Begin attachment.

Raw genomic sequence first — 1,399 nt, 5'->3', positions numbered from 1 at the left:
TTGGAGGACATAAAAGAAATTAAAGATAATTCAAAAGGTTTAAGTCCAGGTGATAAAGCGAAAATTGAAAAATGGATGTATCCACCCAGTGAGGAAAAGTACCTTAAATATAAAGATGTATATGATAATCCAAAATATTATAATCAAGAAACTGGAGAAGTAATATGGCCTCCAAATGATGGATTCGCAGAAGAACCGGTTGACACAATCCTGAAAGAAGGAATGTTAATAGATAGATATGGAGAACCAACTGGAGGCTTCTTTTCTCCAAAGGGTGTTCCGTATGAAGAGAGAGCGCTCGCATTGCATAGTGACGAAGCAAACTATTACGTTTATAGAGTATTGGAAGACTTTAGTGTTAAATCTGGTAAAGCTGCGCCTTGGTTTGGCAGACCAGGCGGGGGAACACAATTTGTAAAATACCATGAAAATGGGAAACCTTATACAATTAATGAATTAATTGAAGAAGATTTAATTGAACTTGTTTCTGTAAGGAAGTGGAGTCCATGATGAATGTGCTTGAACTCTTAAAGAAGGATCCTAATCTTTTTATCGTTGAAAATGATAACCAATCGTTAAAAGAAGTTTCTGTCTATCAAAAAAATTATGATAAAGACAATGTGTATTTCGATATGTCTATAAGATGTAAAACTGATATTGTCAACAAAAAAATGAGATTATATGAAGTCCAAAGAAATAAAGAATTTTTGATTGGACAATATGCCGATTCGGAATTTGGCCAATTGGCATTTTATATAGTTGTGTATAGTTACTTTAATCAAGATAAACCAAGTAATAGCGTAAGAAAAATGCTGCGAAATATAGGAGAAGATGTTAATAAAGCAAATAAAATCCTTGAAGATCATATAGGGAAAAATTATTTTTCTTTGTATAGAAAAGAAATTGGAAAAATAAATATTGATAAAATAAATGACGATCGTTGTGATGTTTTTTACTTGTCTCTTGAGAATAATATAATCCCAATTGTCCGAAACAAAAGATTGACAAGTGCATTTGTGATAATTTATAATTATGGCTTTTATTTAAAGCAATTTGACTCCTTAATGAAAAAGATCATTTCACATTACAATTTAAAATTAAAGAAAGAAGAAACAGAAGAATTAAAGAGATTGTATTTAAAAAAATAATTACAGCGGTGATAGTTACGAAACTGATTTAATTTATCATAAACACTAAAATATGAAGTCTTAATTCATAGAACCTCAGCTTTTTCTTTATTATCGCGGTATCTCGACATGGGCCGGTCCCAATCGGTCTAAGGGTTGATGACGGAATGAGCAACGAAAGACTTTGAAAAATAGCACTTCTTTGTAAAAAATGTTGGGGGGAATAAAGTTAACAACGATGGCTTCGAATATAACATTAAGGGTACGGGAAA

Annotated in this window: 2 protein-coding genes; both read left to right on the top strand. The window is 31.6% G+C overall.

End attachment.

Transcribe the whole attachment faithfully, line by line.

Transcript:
Raw genomic sequence first — 1,399 nt, 5'->3', positions numbered from 1 at the left:
TTGGAGGACATAAAAGAAATTAAAGATAATTCAAAAGGTTTAAGTCCAGGTGATAAAGCGAAAATTGAAAAATGGATGTATCCACCCAGTGAGGAAAAGTACCTTAAATATAAAGATGTATATGATAATCCAAAATATTATAATCAAGAAACTGGAGAAGTAATATGGCCTCCAAATGATGGATTCGCAGAAGAACCGGTTGACACAATCCTGAAAGAAGGAATGTTAATAGATAGATATGGAGAACCAACTGGAGGCTTCTTTTCTCCAAAGGGTGTTCCGTATGAAGAGAGAGCGCTCGCATTGCATAGTGACGAAGCAAACTATTACGTTTATAGAGTATTGGAAGACTTTAGTGTTAAATCTGGTAAAGCTGCGCCTTGGTTTGGCAGACCAGGCGGGGGAACACAATTTGTAAAATACCATGAAAATGGGAAACCTTATACAATTAATGAATTAATTGAAGAAGATTTAATTGAACTTGTTTCTGTAAGGAAGTGGAGTCCATGATGAATGTGCTTGAACTCTTAAAGAAGGATCCTAATCTTTTTATCGTTGAAAATGATAACCAATCGTTAAAAGAAGTTTCTGTCTATCAAAAAAATTATGATAAAGACAATGTGTATTTCGATATGTCTATAAGATGTAAAACTGATATTGTCAACAAAAAAATGAGATTATATGAAGTCCAAAGAAATAAAGAATTTTTGATTGGACAATATGCCGATTCGGAATTTGGCCAATTGGCATTTTATATAGTTGTGTATAGTTACTTTAATCAAGATAAACCAAGTAATAGCGTAAGAAAAATGCTGCGAAATATAGGAGAAGATGTTAATAAAGCAAATAAAATCCTTGAAGATCATATAGGGAAAAATTATTTTTCTTTGTATAGAAAAGAAATTGGAAAAATAAATATTGATAAAATAAATGACGATCGTTGTGATGTTTTTTACTTGTCTCTTGAGAATAATATAATCCCAATTGTCCGAAACAAAAGATTGACAAGTGCATTTGTGATAATTTATAATTATGGCTTTTATTTAAAGCAATTTGACTCCTTAATGAAAAAGATCATTTCACATTACAATTTAAAATTAAAGAAAGAAGAAACAGAAGAATTAAAGAGATTGTATTTAAAAAAATAATTACAGCGGTGATAGTTACGAAACTGATTTAATTTATCATAAACACTAAAATATGAAGTCTTAATTCATAGAACCTCAGCTTTTTCTTTATTATCGCGGTATCTCGACATGGGCCGGTCCCAATCGGTCTAAGGGTTGATGACGGAATGAGCAACGAAAGACTTTGAAAAATAGCACTTCTTTGTAAAAAATGTTGGGGGGAATAAAGTTAACAACGATGGCTTCGAATATAACATTAAGGGTACGGGAAA

Annotated in this window: 2 protein-coding genes; both read left to right on the top strand. The window is 31.6% G+C overall.